The Provincial Building
Born in Saint John, New Brunswick in 1950 her grandfather emigrated from Lithuania about 1900, B.F.A., Concordia University, Montréal, Québec (1977)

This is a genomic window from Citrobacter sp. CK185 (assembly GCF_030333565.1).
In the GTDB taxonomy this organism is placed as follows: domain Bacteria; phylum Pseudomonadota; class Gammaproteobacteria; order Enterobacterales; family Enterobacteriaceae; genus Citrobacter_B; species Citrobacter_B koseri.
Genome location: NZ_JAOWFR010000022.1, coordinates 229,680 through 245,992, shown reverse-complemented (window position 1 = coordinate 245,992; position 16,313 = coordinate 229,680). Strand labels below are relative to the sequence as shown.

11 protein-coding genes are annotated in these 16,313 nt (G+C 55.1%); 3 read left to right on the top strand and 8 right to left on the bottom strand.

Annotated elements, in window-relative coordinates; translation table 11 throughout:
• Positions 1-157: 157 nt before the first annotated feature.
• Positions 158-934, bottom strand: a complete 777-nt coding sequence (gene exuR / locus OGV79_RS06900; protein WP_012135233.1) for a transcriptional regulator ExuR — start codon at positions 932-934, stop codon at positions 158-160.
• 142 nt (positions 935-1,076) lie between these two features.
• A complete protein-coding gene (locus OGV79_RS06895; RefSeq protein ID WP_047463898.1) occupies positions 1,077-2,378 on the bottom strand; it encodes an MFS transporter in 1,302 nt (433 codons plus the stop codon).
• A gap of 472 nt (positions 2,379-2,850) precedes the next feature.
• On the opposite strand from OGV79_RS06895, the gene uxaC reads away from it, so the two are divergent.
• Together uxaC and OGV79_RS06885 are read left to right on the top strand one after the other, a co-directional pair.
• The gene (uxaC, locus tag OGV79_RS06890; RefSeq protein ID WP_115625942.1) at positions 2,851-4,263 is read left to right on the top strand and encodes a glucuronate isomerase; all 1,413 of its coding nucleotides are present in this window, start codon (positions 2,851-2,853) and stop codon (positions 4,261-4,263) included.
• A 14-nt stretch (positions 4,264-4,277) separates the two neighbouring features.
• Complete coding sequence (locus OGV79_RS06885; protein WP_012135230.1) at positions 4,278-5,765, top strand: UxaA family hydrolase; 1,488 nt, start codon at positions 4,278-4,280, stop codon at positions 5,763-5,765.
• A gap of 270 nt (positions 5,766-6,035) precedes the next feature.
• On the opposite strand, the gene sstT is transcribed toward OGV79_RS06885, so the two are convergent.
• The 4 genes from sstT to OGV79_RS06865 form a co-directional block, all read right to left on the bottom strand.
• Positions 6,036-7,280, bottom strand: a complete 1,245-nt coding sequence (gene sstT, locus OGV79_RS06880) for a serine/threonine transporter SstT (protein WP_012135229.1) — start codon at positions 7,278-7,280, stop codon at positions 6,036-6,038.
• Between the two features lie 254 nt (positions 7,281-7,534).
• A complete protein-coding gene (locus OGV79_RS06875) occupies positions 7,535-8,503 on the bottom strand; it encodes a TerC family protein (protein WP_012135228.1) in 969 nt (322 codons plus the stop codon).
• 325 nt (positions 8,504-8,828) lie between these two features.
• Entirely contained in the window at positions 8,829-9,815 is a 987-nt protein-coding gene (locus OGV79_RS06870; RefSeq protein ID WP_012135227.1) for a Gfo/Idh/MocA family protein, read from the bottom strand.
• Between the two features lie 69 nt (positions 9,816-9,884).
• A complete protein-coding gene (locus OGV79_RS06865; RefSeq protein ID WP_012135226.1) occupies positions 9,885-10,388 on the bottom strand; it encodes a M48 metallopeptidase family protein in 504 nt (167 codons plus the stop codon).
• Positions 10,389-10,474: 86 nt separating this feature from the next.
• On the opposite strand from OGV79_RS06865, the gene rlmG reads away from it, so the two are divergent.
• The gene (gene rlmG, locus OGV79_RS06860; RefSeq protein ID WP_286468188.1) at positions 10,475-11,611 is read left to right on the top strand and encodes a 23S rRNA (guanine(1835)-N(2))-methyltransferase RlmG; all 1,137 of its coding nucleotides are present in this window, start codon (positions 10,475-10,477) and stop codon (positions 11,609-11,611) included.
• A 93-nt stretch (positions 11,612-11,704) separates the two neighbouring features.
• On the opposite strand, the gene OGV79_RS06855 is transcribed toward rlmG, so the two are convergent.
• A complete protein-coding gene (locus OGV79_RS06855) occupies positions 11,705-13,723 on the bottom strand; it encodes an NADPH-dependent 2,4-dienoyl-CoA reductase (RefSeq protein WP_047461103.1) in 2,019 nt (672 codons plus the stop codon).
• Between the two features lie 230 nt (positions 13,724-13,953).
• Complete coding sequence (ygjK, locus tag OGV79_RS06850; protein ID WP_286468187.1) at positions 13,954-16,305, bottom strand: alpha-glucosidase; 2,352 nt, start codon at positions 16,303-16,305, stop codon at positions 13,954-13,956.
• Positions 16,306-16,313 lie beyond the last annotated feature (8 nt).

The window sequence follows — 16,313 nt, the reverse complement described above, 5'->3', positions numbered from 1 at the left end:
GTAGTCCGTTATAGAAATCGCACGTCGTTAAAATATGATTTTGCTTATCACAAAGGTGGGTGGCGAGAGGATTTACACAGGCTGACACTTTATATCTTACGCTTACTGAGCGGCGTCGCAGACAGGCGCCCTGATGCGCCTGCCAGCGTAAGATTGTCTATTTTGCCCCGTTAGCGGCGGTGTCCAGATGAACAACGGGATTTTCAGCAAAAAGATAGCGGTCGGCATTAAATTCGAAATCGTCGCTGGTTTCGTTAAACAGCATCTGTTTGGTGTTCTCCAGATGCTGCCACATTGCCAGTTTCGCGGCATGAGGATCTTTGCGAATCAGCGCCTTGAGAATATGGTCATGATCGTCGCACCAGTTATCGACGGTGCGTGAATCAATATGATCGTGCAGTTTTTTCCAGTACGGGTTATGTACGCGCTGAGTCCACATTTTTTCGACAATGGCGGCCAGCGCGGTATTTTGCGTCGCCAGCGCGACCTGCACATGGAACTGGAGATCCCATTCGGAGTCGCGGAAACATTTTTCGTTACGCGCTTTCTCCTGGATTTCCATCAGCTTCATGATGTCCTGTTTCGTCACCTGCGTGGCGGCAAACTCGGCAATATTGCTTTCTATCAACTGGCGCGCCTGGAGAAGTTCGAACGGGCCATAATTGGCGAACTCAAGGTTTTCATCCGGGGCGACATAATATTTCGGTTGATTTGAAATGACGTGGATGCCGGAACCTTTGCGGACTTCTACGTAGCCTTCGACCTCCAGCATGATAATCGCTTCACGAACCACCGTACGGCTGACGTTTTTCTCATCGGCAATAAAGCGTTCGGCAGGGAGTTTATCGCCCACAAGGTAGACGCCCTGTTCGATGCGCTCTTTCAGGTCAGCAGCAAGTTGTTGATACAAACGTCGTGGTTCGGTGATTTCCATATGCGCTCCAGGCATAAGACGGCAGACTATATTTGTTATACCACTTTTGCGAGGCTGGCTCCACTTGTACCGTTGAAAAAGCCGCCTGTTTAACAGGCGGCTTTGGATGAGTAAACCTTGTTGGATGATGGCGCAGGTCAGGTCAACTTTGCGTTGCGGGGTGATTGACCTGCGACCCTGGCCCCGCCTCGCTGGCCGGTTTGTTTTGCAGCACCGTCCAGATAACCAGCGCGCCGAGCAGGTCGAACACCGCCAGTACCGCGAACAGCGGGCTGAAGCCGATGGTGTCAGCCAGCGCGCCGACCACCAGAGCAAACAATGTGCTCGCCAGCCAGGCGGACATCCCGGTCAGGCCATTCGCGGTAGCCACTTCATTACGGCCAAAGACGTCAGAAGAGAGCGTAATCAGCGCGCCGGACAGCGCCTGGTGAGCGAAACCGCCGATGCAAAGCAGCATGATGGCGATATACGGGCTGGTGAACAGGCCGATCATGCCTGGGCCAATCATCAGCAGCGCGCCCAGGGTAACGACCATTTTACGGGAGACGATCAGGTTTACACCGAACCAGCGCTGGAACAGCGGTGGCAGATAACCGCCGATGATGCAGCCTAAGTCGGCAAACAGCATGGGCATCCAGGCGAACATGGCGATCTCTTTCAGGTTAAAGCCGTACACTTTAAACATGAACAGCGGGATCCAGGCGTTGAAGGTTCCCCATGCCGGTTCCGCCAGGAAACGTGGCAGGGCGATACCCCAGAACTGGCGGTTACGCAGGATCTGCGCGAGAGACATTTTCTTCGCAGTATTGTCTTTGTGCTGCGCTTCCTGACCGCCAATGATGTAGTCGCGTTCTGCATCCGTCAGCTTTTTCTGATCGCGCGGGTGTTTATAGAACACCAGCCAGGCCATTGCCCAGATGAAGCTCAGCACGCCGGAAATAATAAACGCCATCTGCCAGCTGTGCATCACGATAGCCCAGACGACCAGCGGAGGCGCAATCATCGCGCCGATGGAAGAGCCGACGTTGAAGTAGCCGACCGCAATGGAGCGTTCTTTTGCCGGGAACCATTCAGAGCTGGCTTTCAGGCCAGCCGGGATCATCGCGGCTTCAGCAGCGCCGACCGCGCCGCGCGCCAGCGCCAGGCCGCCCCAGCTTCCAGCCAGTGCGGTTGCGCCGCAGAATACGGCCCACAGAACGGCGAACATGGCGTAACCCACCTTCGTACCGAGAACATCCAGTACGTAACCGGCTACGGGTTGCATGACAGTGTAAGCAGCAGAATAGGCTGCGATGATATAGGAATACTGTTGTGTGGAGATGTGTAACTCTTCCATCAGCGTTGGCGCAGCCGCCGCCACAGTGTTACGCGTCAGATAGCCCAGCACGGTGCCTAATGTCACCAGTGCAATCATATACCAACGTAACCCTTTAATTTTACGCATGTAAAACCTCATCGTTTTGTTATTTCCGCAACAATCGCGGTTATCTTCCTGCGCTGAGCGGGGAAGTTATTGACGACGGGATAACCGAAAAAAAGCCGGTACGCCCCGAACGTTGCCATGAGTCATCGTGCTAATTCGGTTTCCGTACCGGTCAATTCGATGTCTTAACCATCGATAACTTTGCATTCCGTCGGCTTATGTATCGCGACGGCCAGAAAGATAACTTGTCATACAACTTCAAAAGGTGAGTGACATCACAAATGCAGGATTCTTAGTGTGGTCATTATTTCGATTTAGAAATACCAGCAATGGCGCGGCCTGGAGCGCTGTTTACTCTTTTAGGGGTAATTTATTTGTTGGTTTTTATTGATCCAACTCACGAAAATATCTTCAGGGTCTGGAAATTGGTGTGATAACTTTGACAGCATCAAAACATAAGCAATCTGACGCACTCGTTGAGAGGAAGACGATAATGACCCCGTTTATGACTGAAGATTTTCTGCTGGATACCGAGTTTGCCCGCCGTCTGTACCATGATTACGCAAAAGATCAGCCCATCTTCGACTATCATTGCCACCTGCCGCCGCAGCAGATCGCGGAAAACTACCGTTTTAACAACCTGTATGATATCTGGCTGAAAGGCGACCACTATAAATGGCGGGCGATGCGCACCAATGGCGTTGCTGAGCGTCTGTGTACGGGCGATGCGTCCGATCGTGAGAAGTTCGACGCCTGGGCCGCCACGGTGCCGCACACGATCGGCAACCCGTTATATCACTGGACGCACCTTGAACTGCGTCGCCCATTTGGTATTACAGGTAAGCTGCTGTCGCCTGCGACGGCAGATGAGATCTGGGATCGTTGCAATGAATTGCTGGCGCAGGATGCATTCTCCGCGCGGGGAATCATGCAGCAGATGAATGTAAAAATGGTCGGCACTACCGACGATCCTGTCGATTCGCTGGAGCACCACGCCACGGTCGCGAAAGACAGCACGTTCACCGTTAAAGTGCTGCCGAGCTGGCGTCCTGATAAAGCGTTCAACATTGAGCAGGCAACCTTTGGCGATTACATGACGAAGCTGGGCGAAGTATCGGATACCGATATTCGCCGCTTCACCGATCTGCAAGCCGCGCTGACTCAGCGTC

Herzl Kashetsky’s work in the early 1980s tended to reflect subjects common to the magic realist school, especially still life, focusing on every day objects with an intensity that inevitably invests them with new and deeper meaning. Initially belonging to a regional art movement centred in Atlantic Canada, the magic realists combine almost photo-realist painting with a surrealist use of light and objects to create images that superficially reflect reality, while commenting on the nature of that reality through an unusual intensity of mood. Kashetsky’s 1992 series, Beach Stones, is an example of some of his most meticulous work, following up on a theme that sprang from an 1989 series, Creation, about the seven days of Creation. In Beach Stones each painting is a loving recreation of a beach stone surface, containing dozens of stones piled together, in which each stone is treated with absolute realism, having its own particular surface and shadow. Also at this time, he was painting family portraits and self-portraits that in some ways became part of his 1996 series, A Prayer for the Dead. Although he had been occasionally painting works on the theme of death since 1974, a visit to Poland and some concentration camp sites in 1990 prompted him to create this series, which he says was his way of paying respect to the dead, to the victims of the Holocaust and also to those he has lost from his own life. He worked from photographs, explaining, “I didn’t live though the Holocaust, so I think it would be a little pretentious of me to interpret the pain and suffering. I felt I should take the facts and present them in a documentary style . . . so that you, yourself, would become a witness to the Holocaust, because you’re only twice removed” (1997). In this series Kashetsky’s style takes on a completely different, haunting tone, in the faces of those dying, a crematorium door, a mass grave, all painfully recreated to the last detail. Mass Grave, Bergen Belsen bears a strange resemblance to the beach stone series, the bodies of the dead being jumbled together just like the stones, yet each one commemorated through the artist’s careful and delicate rendering. Of the series, curator Tom Smart has said: “As I came to know Herzl and his work as an artist, I learned that his lifelong project is to bear witness to the large themes of humanity in deeply meditative works. By seeking to understand the Holocaust, he travelled on a pilgrimage to one of the death camps. His journey was not simply an artistic or experiential quest, but also a spiritual pilgrimage to understand the personal dimensions of tragic events” (1997). Kashetsky is also vice-chairman of the Saint John Advisory Board and art advisor of the Saint John Jewish Historical Museum. He has taught classes at the New Brunswick Community College. In 1992 he received an honorary doctorate from the University of New Brunswick and a commemorative medal for outstanding artistic contribution to the community, for Canada’s 125th anniversary of Confederation. In 1997 he received the New Brunswick Red Cross Humanitarian Award, and a best picture award at the 53rd annual exhibition of the Canadian Society of Painters in Watercolour.